Gut-residing segmented filamentous bacteria drive autoimmune arthritis via T helper 17 cells

Hsin-Jung Joyce Wu, Ivaylo I. Ivanov, Jaime Darce, Kimie Hattori, Tatsuichiro Shima, Yoshinori Umesaki, Dan R. Littman, Christophe Benoist, Diane Mathis

Research output: Contribution to journalArticle

873 Citations (Scopus)

Abstract

Commensal microbes can have a substantial impact on autoimmune disorders, but the underlying molecular and cellular mechanisms remain largely unexplored. We report that autoimmune arthritis was strongly attenuated in the K/BxN mouse model under germ-free (GF) conditions, accompanied by reductions in serum autoantibody titers, splenic autoantibody-secreting cells, germinal centers, and the splenic T helper 17 (Th17) cell population. Neutralization of interleukin-17 prevented arthritis development in specific-pathogen-free K/BxN mice resulting from a direct effect of this cytokine on B cells to inhibit germinal center formation. The systemic deficiencies of the GF animals reflected a loss of Th17 cells from the small intestinal lamina propria. Introduction of a single gut-residing species, segmented filamentous bacteria, into GF animals reinstated the lamina propria Th17 cell compartment and production of autoantibodies, and arthritis rapidly ensued. Thus, a single commensal microbe, via its ability to promote a specific Th cell subset, can drive an autoimmune disease.

Original languageEnglish (US)
Pages (from-to)815-827
Number of pages13
JournalImmunity
Volume32
Issue number6
DOIs
StatePublished - Jun 2010
Externally publishedYes

Fingerprint

Th17 Cells
Autoantibodies
Arthritis
Germinal Center
Bacteria
Mucous Membrane
Specific Pathogen-Free Organisms
Interleukin-17
Autoimmune Diseases
B-Lymphocytes
Cytokines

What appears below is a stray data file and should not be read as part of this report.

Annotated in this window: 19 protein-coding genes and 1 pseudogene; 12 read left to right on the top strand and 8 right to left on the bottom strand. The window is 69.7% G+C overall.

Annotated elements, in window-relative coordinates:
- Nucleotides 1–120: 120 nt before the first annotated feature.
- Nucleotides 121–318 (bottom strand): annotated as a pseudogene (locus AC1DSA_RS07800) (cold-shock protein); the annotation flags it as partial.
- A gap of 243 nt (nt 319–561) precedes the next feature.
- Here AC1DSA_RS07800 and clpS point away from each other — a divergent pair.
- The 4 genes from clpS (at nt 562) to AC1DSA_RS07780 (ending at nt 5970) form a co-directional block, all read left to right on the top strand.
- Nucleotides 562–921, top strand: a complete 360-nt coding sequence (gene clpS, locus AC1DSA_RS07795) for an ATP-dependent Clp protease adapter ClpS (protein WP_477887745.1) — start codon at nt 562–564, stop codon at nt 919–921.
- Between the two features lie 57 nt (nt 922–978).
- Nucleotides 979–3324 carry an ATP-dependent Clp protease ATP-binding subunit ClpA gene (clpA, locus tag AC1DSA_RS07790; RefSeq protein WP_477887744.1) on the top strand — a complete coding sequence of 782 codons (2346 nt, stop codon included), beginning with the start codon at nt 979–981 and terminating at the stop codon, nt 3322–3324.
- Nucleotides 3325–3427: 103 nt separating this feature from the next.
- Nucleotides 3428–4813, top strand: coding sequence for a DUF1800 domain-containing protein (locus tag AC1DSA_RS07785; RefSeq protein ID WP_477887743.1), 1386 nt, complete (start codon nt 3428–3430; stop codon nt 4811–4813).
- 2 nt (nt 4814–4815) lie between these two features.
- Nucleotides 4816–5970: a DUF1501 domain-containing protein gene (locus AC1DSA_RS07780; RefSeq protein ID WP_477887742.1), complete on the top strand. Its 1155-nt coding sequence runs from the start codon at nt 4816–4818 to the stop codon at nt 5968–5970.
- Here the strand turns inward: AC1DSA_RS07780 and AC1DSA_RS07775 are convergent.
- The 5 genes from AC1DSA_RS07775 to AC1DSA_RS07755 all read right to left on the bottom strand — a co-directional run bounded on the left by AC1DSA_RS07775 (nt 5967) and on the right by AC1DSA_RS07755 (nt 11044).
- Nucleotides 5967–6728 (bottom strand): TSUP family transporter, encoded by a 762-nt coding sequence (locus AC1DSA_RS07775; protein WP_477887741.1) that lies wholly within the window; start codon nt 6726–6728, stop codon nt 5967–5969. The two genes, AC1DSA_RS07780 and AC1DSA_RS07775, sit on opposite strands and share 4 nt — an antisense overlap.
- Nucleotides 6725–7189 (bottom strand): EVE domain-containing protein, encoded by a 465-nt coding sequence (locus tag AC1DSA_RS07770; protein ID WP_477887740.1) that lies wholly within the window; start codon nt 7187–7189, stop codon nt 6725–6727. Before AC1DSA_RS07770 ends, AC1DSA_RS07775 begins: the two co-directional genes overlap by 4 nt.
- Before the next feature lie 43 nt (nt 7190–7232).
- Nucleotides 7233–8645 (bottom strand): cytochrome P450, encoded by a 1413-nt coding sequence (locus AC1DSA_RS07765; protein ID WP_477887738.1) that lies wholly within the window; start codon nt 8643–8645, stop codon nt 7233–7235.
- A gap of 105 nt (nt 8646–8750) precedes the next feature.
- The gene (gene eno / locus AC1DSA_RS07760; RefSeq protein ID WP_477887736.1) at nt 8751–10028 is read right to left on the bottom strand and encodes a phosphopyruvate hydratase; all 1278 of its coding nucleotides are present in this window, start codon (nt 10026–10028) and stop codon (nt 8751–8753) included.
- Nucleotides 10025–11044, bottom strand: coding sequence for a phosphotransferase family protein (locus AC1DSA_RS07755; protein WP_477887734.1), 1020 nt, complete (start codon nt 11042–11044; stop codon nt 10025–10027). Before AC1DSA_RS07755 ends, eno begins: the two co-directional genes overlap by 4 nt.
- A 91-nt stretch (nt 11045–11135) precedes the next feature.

Serum
Population

Keywords

  • CELLIMMUNO
  • MICROBIO
  • MOLIMMUNO

ASJC Scopus subject areas

  • Immunology and Allergy
  • Infectious Diseases
  • Immunology

Cite this

Wu, H-J. J., Ivanov, I. I., Darce, J., Hattori, K., Shima, T., Umesaki, Y., ... Mathis, D. (2010). Gut-residing segmented filamentous bacteria drive autoimmune arthritis via T helper 17 cells. Immunity, 32(6), 815-827. https://doi.org/10.1016/j.immuni.2010.06.001

Gut-residing segmented filamentous bacteria drive autoimmune arthritis via T helper 17 cells. / Wu, Hsin-Jung Joyce; Ivanov, Ivaylo I.; Darce, Jaime; Hattori, Kimie; Shima, Tatsuichiro; Umesaki, Yoshinori; Littman, Dan R.; Benoist, Christophe; Mathis, Diane.

In: Immunity, Vol. 32, No. 6, 06.2010, p. 815-827.

Research output: Contribution to journalArticle

Wu, H-JJ, Ivanov, II, Darce, J, Hattori, K, Shima, T, Umesaki, Y, Littman, DR, Benoist, C & Mathis, D 2010, 'Gut-residing segmented filamentous bacteria drive autoimmune arthritis via T helper 17 cells', Immunity, vol. 32, no. 6, pp. 815-827. https://doi.org/10.1016/j.immuni.2010.06.001
Wu, Hsin-Jung Joyce ; Ivanov, Ivaylo I. ; Darce, Jaime ; Hattori, Kimie ; Shima, Tatsuichiro ; Umesaki, Yoshinori ; Littman, Dan R. ; Benoist, Christophe ; Mathis, Diane. / Gut-residing segmented filamentous bacteria drive autoimmune arthritis via T helper 17 cells. In: Immunity. 2010 ; Vol. 32, No. 6. pp. 815-827.
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